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  • The Lending Hand


    A woodworker in Guatemala hopes to expand his small furniture-making business by acquiring electric tools. A maid in Ecuador dreams of establishing a craft stand to ensure her economic independence and her children’s future. A young woman in western Africa wants to open her own hair salon. None has a credit history, none has collateral, but all have workable ideas and a need for capital to make their business dream a reality.

    For John Choi, a 1996 accountancy graduate, these stories have a very familiar ring to them. As a managing director for World Relief in Kosovo from 2002 until 2005, Choi was responsible for the organization’s local microfinance program. Like thousands of other microfinance organizations around the world, the program’s goal is to provide small loans to help the poor establish or expand a business. And like the thousands of workers who assist these low-income entrepreneurs, Choi saw firsthand the opportunities and challenges of providing microfinance services.

    “Microfinance can open the door to economic self-sufficiency for people in poverty,” says Choi. “But it’s a challenging environment administratively because there’s so much complexity. Each country or region has unique issues. Some are cultural, others revolve around market size or average income, and still others relate to different economic systems, the political climate, or corruption. And all of these impact the approach you can take to lending, even when the loans are small.”

    And when Choi says “small,” he means it. Although in Kosovo $1,000 loans are average, globally loans of $50, $75, and $100 are more common in microfinance. While these amounts meet the needs of the low-income borrowers, managing loans of such a small size adds another level of complexity. It’s also one of the reasons why banks have not served this market—that and the lack of a credit history or any collateral.

    “Banks want to lend to people they know something about,” says Don Fullerton, visiting professor of finance at Illinois and a public policy specialist. “When they’re missing key information, there is a market failure. People who don’t fit the typical borrowing profile don’t have a chance to take advantage of the opportunities that a loan could bring them, and lenders miss the opportunities to grow their business, too.”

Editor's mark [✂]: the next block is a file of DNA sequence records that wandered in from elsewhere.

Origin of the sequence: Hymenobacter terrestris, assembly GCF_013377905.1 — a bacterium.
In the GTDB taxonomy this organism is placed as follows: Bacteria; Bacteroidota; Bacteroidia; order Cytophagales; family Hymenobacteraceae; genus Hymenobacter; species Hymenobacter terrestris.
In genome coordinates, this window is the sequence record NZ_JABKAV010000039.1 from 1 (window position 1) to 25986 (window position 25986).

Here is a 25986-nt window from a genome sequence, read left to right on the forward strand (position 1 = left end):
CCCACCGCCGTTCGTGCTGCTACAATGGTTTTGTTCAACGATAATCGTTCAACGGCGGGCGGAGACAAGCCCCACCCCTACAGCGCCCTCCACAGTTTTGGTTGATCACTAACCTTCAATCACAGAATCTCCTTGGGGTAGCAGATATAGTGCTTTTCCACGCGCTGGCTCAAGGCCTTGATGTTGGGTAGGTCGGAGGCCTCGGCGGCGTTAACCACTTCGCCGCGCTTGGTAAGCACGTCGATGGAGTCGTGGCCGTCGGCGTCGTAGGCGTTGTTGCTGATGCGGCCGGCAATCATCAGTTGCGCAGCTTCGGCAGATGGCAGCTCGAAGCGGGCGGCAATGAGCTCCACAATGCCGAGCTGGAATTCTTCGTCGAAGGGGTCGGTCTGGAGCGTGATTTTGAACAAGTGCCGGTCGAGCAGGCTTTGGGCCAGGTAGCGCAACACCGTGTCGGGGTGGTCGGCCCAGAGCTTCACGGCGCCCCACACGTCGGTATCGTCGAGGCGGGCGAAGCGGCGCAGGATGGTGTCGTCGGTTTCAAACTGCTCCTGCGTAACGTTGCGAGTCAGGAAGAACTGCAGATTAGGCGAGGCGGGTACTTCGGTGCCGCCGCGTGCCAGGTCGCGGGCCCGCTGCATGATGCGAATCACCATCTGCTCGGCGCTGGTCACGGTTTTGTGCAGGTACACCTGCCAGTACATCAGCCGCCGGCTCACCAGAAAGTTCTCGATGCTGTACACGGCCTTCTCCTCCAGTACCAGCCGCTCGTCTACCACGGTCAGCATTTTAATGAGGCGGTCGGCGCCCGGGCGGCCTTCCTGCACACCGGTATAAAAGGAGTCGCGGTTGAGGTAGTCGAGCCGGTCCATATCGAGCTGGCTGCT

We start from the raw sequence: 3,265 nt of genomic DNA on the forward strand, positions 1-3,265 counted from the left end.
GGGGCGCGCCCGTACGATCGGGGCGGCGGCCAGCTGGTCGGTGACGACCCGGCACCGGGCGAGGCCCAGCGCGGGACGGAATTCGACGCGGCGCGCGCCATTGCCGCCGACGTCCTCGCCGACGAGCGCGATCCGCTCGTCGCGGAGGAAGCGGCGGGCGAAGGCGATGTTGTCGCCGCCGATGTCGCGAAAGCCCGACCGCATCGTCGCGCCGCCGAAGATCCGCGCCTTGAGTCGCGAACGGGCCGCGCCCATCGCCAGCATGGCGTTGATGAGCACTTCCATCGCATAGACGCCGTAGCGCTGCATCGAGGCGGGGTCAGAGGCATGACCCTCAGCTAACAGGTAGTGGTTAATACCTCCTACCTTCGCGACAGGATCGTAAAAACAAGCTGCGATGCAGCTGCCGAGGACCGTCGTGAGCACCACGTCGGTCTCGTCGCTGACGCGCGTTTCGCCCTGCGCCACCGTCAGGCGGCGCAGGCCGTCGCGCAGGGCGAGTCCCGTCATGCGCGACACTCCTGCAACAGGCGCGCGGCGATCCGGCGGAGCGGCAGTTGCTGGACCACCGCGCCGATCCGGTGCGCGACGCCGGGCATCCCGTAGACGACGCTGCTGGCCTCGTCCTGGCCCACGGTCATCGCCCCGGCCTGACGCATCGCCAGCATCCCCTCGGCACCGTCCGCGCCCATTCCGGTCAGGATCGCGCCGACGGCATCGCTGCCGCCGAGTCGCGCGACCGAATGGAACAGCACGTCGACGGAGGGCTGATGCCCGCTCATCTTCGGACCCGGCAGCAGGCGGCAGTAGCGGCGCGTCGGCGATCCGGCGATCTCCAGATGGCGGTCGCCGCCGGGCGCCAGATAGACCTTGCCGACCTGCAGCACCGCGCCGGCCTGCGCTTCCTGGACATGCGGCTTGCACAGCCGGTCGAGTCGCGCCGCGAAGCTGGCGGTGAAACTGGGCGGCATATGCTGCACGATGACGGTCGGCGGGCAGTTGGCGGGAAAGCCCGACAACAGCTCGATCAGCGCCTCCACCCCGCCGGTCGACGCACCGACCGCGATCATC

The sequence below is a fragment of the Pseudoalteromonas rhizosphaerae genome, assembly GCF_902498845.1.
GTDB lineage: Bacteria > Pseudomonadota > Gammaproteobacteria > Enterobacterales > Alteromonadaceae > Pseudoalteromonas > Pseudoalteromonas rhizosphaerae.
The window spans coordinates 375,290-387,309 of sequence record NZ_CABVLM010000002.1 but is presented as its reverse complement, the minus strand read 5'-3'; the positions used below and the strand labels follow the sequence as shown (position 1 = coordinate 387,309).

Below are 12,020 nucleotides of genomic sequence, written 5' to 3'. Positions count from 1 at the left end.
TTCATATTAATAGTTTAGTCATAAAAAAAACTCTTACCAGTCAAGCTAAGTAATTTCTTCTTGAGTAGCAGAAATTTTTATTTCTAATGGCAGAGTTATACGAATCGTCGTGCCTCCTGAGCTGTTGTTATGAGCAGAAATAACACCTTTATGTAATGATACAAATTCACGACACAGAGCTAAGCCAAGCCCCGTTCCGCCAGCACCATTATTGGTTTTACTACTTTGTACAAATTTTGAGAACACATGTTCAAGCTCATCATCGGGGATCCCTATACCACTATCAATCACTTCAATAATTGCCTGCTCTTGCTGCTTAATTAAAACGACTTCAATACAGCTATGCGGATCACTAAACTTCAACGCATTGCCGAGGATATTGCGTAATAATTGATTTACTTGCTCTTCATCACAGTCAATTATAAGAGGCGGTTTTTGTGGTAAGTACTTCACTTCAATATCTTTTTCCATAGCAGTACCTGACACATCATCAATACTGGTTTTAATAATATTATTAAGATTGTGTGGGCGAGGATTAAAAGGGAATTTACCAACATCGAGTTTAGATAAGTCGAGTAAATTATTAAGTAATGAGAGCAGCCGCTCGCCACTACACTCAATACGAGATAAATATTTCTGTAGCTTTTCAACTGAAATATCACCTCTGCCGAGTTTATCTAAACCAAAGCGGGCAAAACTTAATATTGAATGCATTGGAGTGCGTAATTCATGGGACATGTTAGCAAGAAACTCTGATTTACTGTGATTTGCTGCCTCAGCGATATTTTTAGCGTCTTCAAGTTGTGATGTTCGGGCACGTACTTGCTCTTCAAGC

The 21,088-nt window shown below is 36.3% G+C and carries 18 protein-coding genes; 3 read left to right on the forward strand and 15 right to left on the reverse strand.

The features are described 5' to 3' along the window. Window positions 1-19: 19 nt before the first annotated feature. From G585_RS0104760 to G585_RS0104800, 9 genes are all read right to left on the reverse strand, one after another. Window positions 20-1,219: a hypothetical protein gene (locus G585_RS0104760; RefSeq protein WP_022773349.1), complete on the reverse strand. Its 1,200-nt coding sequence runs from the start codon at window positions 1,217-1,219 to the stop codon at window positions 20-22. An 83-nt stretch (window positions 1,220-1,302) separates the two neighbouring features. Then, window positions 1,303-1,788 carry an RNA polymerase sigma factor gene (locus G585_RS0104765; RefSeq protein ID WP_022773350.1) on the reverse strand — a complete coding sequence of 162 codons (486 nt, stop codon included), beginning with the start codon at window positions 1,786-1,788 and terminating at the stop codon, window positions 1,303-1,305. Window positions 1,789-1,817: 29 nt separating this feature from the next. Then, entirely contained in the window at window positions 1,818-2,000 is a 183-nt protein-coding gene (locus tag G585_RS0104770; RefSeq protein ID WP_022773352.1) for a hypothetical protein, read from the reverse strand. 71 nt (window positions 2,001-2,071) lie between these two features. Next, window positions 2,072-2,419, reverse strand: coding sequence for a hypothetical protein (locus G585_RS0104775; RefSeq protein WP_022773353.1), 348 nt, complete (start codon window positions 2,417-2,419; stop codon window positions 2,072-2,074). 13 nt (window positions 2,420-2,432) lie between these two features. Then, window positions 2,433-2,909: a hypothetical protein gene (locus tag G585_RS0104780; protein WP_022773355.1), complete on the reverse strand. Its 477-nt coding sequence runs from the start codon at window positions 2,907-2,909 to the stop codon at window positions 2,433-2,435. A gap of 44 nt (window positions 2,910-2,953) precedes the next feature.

This market failure has opened a door, and microfinance has put out the welcome mat.

    A Borrowing Breakthrough

    Microfinance has its roots in an experiment initiated by Muhammad Yunus in the 1970s during a famine in Bangladesh. To assist villagers living near the university where he taught economics, he started lending to them from his own pocket. When he saw the opportunities this opened up to the villagers and how reliable they were in repaying the small loans, he looked for ways to replicate the idea beyond one village.

    That was the beginning of the Grameen Bank, which expanded the practice of lending to the very poor at reasonable rates of interest without requiring collateral. In 2006, the Grameen Bank and Yunus were awarded the Nobel Peace Prize to recognize the contributions these efforts have made in alleviating poverty.

    Group lending was at the heart of the Grameen Bank’s philosophy and continues to be a model that microfinance institutions (MFIs) emulate. It works like this. The MFI offers the poorest villagers loans for their individual business projects, requiring that they form a group of three or four other villagers who seek similar loans. One of the stipulations of the loans is that if one of the borrowers in the group is unable to repay, all the members in the group lose their membership in the MFI’s bank.

    “This type of a loan contract means peers are monitoring each other— in effect, they’re co-signing for each other,” says George Pennacchi, professor of finance, who introduces microfinance concepts in his course on fixed income securities. “Group lending can be successful in a society where people have frequent contact and established ties. It creates incentives within the group that guarantee high repayment rates without constant monitoring by the MFI, and that’s another key to success because it keeps administrative costs down.”

    More Than Economics

    While microfinance certainly is an economic tool, both in terms of opportunities for borrowers and lenders, for most MFIs it has a social mission as well—to help alleviate poverty, and sometimes to change minds.